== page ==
What are they smoking?
A fake news report about a marijuana recall is creating some buzz online after claiming that four people died and 49 others were hospitalized in Colorado on account of bad weed.
There are a few obvious problems with the story, published by the Boston Tribune on Tuesday. First, the Tribune (motto: “News You Can Trust”) is a fake news site ― Snopes.com lists it among a number of “sites that appear to be legitimate local news bearing shocking (but fake) stories.”
Colorado’s Marijuana Enforcement Division made this very point, noting that the Tribune is known for “satirical” news. A spokesman for the agency also told The Huffington Post that any public health and safety advisories can be found on its website. The agency doesn’t know of any such recall or illnesses, he said.
Still, that hasn’t stopped readers from thinking the rumor is true. As of Wednesday afternoon, the Tribune’s article had been shared on Facebook thousands of times, with many commenters expressing outrage over its claims that synthetic marijuana was slipped into a Denver business’ products.
The article ― which appears more fear-mongering than funny ― claims that a Denver-based manufacturer and distributor identified as “Rite Greens L.L.C.” rolled back its products in response to the recall.
At first glance, there does appear to be some evidence to support the Tribune’s story. A statement published on a website and Facebook page for a business called Rite Greens Pot Shop appeared to confirm the recall, and said it was only temporary.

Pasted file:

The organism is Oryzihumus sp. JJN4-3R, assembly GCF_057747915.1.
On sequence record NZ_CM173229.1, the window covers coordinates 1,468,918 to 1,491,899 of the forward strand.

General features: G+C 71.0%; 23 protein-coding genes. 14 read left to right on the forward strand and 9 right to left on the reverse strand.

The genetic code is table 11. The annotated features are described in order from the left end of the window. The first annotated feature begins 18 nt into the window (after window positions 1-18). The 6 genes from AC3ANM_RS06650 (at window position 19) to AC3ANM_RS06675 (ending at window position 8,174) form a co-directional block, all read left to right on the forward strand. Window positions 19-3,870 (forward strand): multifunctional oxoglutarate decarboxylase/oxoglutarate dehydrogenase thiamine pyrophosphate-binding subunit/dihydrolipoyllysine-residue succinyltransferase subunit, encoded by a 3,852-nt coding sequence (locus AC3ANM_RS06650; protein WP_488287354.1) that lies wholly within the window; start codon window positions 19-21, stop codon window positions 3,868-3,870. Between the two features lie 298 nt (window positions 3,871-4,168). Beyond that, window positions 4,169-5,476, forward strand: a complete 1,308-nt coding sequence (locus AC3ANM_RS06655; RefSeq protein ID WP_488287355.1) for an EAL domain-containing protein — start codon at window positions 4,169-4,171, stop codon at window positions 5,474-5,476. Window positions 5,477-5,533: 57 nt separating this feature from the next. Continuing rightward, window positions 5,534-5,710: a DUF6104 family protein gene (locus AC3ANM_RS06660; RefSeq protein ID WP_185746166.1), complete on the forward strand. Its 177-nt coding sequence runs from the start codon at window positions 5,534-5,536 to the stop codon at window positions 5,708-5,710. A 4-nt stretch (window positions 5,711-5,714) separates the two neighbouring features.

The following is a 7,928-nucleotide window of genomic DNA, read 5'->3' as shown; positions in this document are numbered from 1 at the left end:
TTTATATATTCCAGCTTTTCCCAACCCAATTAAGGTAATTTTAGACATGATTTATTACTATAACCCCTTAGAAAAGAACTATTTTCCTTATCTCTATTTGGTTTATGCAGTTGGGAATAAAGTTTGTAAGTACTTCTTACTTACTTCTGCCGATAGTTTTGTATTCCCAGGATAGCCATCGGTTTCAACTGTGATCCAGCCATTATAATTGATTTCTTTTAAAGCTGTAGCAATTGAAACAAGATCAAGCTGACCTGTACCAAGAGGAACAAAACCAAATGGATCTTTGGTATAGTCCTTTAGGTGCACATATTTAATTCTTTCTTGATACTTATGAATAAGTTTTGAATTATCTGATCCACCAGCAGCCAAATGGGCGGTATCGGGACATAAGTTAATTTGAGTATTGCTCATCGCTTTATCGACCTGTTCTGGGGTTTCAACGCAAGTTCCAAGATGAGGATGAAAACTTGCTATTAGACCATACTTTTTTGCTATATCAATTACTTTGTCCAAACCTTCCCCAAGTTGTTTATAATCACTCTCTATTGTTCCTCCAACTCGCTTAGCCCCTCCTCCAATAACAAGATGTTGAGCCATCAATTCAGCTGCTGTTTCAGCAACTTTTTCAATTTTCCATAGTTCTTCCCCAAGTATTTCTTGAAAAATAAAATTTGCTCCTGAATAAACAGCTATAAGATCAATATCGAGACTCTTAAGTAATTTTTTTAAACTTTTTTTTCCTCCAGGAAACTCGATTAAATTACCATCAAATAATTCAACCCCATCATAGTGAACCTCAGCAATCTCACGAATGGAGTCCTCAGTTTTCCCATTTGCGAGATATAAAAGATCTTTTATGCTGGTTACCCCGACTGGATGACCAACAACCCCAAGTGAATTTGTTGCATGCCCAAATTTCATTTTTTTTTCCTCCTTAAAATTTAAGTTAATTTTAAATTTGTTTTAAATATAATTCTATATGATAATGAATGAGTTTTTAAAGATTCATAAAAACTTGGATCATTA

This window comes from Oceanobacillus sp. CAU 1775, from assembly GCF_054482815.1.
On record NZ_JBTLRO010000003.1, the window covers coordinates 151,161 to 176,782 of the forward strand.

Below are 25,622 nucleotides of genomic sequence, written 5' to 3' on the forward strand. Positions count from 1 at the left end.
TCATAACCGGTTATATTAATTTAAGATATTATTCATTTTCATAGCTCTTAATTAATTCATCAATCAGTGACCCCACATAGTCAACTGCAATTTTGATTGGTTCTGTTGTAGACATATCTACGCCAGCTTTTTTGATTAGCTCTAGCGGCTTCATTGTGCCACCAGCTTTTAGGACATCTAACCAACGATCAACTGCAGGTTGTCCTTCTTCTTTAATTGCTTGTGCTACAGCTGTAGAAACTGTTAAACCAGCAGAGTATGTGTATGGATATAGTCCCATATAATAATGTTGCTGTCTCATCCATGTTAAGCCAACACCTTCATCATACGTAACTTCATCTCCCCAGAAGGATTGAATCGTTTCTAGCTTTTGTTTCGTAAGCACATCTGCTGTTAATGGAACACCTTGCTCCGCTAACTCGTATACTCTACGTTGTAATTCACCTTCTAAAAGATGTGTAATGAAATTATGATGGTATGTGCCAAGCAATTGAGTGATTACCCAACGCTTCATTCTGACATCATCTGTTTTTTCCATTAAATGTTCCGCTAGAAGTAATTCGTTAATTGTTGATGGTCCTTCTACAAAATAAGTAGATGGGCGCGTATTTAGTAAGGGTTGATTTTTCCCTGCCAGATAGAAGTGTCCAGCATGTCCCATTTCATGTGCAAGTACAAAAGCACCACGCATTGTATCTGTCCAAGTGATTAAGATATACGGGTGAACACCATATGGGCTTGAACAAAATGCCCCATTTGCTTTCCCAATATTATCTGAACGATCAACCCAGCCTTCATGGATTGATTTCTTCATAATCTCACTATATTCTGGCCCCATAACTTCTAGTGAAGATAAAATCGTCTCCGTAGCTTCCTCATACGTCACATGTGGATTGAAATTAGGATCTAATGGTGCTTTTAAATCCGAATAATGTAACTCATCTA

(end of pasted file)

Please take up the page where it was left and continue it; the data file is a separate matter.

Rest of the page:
”The use of synthetic cannabinoids in Rite Greens products with the intent to create a more potent and competitive product was done so without the consent or knowledge of Rite Greens Senior Leadership,” the statement reads in part.
However, a Seattle number listed for the Rite Greens website does not appear to be a working number. A request for comment through the website’s provided email address was not immediately returned. And Google maps shows that the business’s listed address is an abandoned parking lot in Denver.
So what is the scary truth?
The potential dangers of marijuana have long been contested. There have never been any reported overdose deaths from marijuana ― which is legal in various U.S. states, including Colorado. But the acute risks associated with synthetic marijuana are a whole other story.
There’s no accepted medical use for the synthetic substance in the U.S., and the Centers for Disease Control and Prevention and U.S. Drug Enforcement Administration have found it to have an adverse effect on health.
In July, 130 people in New York City were treated for possible overdoses of K2, a type of synthetic marijuana, over three days. That abrupt surge of overdoses nearly equaled the total from the entire previous month, The New York Times reported.
“It was like a scene out of ‘The Walking Dead.’ They were zombied out,” witness Brian Arthur recalled to the New York Daily News.
One reason why synthetic marijuana can be so harmful is because of its strength.
According to the CDC, “Synthetic cannabinoids are two to 100 times more potent than tetrahydrocannabinol (THC), the active ingredient in cannabis.” Exposure to synthetic pot can produce a range of harmful effects, including mental, cardiovascular and renal disorders.
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